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At the Zoo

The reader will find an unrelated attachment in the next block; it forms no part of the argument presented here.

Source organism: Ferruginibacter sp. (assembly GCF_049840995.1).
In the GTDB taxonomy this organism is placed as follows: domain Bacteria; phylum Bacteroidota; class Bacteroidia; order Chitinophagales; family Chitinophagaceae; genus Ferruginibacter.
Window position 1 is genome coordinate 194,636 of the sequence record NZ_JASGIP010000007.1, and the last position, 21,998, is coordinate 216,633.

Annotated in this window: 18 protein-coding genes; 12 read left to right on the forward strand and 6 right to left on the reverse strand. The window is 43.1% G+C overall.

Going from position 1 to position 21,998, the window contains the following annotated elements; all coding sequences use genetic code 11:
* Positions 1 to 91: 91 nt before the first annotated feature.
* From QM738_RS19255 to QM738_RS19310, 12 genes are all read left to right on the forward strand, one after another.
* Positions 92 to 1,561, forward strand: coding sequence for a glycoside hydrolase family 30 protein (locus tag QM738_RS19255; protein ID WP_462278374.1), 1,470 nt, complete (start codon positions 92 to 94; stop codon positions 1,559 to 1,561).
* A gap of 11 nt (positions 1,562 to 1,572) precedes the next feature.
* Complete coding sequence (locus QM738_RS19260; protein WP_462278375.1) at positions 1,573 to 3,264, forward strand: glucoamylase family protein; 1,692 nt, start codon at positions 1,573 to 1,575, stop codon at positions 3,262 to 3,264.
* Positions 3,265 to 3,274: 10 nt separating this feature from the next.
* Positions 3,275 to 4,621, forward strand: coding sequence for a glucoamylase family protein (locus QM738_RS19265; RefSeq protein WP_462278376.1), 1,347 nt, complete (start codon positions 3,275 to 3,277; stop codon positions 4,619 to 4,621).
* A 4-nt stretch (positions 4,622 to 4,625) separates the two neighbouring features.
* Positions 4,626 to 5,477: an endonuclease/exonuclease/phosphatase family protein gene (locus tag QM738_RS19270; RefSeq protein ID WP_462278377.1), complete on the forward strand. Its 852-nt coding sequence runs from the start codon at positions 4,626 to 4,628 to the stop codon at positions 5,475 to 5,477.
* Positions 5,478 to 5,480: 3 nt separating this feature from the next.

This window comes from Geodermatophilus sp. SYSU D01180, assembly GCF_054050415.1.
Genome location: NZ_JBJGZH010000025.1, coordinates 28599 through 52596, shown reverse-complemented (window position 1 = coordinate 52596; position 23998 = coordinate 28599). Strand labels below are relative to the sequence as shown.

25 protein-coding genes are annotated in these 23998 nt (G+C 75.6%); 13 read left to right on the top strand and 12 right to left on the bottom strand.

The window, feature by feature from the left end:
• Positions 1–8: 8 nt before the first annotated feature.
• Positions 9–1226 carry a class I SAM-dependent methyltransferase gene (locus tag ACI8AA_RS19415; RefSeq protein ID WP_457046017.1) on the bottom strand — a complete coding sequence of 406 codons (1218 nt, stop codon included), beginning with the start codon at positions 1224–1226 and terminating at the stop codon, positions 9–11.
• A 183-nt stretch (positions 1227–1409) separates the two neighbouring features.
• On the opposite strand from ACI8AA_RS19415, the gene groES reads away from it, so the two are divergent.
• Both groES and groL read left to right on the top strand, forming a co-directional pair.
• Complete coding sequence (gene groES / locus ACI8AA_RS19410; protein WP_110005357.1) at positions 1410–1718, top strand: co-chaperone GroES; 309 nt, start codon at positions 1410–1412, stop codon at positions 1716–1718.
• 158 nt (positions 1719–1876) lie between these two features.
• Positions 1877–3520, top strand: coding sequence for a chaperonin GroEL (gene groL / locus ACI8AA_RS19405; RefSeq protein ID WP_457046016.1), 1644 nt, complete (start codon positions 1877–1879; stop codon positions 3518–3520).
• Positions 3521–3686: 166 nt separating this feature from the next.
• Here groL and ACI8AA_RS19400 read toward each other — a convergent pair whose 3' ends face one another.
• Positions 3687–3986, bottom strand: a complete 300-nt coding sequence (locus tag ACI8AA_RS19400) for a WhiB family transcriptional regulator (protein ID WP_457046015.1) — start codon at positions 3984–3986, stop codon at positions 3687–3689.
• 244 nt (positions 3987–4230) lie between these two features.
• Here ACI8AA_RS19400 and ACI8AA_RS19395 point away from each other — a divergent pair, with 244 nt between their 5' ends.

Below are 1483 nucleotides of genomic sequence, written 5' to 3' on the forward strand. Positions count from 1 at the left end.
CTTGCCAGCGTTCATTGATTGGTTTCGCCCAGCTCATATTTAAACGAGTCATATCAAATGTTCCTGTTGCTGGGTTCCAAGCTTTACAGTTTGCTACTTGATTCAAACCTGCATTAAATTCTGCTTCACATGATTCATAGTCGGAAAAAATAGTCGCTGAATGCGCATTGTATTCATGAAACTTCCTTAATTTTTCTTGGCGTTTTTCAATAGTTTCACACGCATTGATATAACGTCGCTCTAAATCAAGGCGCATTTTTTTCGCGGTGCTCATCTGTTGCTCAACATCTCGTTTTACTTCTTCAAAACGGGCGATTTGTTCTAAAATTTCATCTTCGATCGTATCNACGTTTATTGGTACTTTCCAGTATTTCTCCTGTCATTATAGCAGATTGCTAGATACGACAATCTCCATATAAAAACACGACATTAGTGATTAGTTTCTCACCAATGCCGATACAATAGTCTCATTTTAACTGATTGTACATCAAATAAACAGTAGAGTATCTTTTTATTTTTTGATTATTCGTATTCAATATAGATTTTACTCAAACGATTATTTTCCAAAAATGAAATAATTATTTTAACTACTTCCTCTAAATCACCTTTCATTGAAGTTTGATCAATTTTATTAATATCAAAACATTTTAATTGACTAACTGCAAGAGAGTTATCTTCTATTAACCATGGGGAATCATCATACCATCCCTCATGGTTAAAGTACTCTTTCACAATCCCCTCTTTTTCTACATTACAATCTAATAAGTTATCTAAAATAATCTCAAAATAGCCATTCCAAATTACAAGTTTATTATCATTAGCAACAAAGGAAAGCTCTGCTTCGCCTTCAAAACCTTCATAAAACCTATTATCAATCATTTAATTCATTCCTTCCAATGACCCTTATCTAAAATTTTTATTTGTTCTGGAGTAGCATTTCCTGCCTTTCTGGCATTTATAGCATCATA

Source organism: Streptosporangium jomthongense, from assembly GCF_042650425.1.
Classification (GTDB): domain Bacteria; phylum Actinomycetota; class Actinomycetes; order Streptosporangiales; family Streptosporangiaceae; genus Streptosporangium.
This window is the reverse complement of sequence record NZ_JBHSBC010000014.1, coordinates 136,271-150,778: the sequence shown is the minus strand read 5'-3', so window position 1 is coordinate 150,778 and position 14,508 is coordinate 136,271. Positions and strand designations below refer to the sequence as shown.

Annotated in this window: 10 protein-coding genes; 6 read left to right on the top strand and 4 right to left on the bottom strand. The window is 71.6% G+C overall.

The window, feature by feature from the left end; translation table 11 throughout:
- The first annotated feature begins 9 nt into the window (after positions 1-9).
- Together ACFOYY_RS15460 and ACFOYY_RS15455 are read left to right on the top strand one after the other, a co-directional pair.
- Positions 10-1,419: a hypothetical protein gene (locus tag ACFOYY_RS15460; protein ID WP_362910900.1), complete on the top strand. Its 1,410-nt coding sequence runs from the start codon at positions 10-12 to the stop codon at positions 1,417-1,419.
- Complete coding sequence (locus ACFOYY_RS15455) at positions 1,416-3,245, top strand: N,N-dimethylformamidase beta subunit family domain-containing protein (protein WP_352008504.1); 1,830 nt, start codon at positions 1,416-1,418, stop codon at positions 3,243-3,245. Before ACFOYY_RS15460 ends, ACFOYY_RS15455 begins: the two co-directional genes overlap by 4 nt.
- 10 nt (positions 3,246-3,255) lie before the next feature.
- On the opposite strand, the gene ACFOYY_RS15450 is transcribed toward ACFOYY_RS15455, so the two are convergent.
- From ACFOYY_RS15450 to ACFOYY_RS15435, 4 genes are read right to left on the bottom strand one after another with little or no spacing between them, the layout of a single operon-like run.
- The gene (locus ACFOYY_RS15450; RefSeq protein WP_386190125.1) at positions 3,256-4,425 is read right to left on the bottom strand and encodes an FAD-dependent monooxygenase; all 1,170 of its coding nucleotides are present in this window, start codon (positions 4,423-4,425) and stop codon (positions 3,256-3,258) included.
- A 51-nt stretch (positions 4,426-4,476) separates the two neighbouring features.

Our campsite on the grounds of an abandoned zoo in Sudan is surprisingly clean, albeit somewhat starved of amenities. At first glance it could be a mini-put golf course, with its peacock statues and manicured blankets of green sun-scorched grass. Riders were hoping for showers after baking on a bicycle in the hot sun, but settled for outdoor cement mounted taps and a bank of squatter toilets. Dongola is the site of our second rest day of the tour. Unlike our last day off in Luxor, tomorrow will also be a rest day for our livers, given that Sudan is a dry country. Last night’s camp along the Nile was another stellar desert tenting spot, with river access to cool off and escape the clouds of tiny, irritating flies that enveloped us from the moment we stepped out of the saddle. The flies, known as midges, don’t bite, but made it difficult to breathe without inhaling a cluster of fluttering microscopic wings and crunchy miniature exoskeletons. The appearance of a small Nile crocodile during yesterday’s swim did little to deter riders from a second dip, and despite the absence of an AK47-wielding security guard, most took their chances and basked in the fast-running Nile waters 600 kilometres north of Khartoum. In keeping with the wholesome beer-free atmosphere of Sudan, our night ended with a bonfire drumming circle under the stars – the driftwood fire licking at the sand, casting shadows over dusty, sun-burnt faces.
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